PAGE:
Some Foremothers, and Fathers
In the beginning, American fashion was largely defined by what it wasn’t: European.
As Elizabeth Hawes, a sketcher turned journalist turned designer who went to Paris in the 1920s as a “copyist” — a patternmaker hired to copy French designs to be sold in the American market — wrote in her classic memoir-treatise, “Fashion Is Spinach,” one of the greatest achievements of the French was to convince the world that their clothing design was the only real clothing design, their savoir-faire intrinsic to the essence of chic. Thus began a parade of American designers — Charles James, Main Rousseau Bocher (whose name somehow went from being pronounced “Main Bocker” to being pronounced “Man-bo-shay”) — hying themselves to Paris to get the endorsement of the Gallic establishment and thus confirm their legitimacy.
The first designers who turned their Americanness into an asset — Ms. McCardell, Bonnie Cashin, Rudi Gernreich — did it in part by offering an alternative to the highly structured and class-dependent traditions of French dressmaking, which dictated style from head to foot. They used zippers (zippers!), patch pockets, ponchos; they elevated everyday materials like denim and gingham and the white shirt. The point was to offer clothes that could be mixed and matched to suit the wearer and the context — clothes that could liberate them from the dictates of a single designer or the confines of the suit or the demands to change multiple times a day. Later Mr. Gernreich even liberated the breast from the swimsuit.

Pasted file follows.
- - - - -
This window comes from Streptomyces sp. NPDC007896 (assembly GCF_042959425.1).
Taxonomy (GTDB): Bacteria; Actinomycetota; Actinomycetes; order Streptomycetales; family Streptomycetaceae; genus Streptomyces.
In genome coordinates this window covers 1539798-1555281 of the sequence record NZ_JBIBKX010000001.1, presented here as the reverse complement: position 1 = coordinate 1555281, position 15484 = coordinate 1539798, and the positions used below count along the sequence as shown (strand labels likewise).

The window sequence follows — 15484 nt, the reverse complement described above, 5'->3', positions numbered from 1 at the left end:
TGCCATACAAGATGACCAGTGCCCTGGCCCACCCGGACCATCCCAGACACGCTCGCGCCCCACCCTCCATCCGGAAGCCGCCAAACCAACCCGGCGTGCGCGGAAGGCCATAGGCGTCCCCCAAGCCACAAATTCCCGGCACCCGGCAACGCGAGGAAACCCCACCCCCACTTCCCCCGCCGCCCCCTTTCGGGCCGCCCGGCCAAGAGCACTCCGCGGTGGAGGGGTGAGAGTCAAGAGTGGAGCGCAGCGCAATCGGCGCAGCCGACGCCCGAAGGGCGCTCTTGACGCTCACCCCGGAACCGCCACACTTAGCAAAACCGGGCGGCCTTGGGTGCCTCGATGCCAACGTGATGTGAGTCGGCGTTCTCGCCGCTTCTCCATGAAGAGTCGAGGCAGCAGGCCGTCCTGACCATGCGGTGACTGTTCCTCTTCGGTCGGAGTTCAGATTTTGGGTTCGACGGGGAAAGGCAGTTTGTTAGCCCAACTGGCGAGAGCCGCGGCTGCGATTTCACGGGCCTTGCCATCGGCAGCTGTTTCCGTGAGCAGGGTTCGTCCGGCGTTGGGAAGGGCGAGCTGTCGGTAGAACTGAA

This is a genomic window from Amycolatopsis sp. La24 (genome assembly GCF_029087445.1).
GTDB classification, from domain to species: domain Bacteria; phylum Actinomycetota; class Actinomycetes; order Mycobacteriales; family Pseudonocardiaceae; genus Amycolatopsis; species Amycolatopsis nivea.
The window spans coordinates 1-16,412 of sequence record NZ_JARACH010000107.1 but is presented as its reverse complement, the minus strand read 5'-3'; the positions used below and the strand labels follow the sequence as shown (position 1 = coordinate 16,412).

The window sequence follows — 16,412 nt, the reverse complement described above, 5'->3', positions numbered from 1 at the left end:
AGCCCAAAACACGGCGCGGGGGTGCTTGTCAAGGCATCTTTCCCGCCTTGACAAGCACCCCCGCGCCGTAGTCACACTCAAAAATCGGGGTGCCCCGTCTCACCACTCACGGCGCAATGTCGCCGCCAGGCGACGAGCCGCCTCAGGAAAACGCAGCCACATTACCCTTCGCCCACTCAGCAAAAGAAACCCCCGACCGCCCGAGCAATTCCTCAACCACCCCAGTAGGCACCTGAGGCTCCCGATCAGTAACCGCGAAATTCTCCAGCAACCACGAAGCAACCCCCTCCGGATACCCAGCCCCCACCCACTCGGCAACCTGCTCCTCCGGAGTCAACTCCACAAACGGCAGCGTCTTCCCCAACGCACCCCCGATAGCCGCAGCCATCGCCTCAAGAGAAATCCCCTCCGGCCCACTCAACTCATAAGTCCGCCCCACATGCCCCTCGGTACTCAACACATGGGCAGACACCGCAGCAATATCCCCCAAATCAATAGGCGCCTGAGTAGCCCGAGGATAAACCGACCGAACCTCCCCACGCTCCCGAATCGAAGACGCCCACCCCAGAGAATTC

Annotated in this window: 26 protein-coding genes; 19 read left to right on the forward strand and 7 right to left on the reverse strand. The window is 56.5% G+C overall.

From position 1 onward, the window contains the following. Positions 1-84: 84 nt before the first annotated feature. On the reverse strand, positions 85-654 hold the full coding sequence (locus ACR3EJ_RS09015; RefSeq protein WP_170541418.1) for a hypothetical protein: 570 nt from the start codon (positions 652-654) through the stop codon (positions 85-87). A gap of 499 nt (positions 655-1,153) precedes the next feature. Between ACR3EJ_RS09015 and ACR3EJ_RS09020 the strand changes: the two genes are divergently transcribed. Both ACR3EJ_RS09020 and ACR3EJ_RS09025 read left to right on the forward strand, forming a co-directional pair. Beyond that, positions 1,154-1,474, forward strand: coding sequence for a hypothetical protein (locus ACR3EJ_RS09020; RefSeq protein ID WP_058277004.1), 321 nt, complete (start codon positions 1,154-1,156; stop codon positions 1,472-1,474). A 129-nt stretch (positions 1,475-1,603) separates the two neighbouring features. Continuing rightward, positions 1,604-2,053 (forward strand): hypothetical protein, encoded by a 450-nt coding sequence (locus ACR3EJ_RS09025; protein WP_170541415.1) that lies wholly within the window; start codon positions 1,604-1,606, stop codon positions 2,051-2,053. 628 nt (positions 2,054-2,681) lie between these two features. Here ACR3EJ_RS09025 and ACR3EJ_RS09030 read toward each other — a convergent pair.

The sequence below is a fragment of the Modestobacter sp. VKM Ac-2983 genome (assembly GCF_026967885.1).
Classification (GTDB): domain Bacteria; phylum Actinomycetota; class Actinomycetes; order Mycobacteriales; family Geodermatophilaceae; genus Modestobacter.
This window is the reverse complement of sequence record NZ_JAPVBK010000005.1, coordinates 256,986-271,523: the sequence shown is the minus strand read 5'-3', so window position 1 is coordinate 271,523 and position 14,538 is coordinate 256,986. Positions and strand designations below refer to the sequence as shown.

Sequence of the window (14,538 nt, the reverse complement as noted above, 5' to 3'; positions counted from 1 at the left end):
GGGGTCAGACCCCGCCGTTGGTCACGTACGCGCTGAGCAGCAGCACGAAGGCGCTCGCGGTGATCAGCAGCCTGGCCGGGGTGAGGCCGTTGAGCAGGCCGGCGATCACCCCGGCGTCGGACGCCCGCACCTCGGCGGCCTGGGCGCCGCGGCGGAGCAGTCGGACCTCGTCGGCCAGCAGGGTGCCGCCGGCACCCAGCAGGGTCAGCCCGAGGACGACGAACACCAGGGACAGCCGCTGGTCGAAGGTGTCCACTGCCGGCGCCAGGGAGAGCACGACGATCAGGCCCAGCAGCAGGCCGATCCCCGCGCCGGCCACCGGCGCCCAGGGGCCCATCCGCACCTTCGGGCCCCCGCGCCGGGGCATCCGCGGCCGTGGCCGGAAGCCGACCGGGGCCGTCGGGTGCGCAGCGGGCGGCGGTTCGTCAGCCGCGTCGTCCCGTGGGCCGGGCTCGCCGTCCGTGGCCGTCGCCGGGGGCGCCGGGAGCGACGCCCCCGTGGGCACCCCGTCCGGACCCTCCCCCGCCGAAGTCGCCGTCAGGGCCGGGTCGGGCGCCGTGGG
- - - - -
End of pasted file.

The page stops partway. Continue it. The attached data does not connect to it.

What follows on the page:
That’s when the sportswear stereotype was born, defined by the ideas of “practicality” and “functionality” and “utility,” which connect to the romance of the pioneer and the self-made. Even then, though, that was an overly simplistic generalization. For every McCardell there was an Adrian, who came from the Hollywood tradition and had little truck with basics.
Still, sportswear remained the dominant ethos, setting the stage for the Battle of Versailles, when Halston (who famously freed the body even further), Stephen Burrows, Bill Blass, Oscar de la Renta and Anne Klein triumphed over Saint Laurent, Givenchy, et al. And they, in turn, paved the way for the generation of big brands that came after — Calvin Klein, Ralph Lauren, Donna Karan — with their emphasis on minimalism, physicality and national storytelling. A fresh wind was a-blowin’ through the musty corridors that Paris occupied in consumer minds.
This narrative went in and out of fashion. It got Michael Kors and Alexander Wang (to name two designers) to Celine and Balenciaga, but could not keep them there, since what was first framed as a positive eventually became (at least in fashion) a code for “not as creative” or “not as artistic” or the even more pejorative “commercial.”